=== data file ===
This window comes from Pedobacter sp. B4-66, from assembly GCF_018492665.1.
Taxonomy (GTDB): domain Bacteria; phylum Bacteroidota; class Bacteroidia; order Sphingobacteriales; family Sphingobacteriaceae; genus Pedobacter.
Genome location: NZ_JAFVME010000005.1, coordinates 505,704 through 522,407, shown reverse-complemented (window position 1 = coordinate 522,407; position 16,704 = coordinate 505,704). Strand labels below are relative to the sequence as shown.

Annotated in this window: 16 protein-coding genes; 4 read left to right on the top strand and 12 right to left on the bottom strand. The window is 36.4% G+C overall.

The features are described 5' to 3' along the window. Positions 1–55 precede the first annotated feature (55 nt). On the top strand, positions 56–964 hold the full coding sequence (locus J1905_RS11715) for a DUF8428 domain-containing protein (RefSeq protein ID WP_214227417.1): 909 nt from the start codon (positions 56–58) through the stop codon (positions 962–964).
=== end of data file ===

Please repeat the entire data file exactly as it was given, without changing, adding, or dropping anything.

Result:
This window comes from Pedobacter sp. B4-66, from assembly GCF_018492665.1.
Taxonomy (GTDB): domain Bacteria; phylum Bacteroidota; class Bacteroidia; order Sphingobacteriales; family Sphingobacteriaceae; genus Pedobacter.
Genome location: NZ_JAFVME010000005.1, coordinates 505,704 through 522,407, shown reverse-complemented (window position 1 = coordinate 522,407; position 16,704 = coordinate 505,704). Strand labels below are relative to the sequence as shown.

Annotated in this window: 16 protein-coding genes; 4 read left to right on the top strand and 12 right to left on the bottom strand. The window is 36.4% G+C overall.

The features are described 5' to 3' along the window. Positions 1–55 precede the first annotated feature (55 nt). On the top strand, positions 56–964 hold the full coding sequence (locus J1905_RS11715) for a DUF8428 domain-containing protein (RefSeq protein ID WP_214227417.1): 909 nt from the start codon (positions 56–58) through the stop codon (positions 962–964).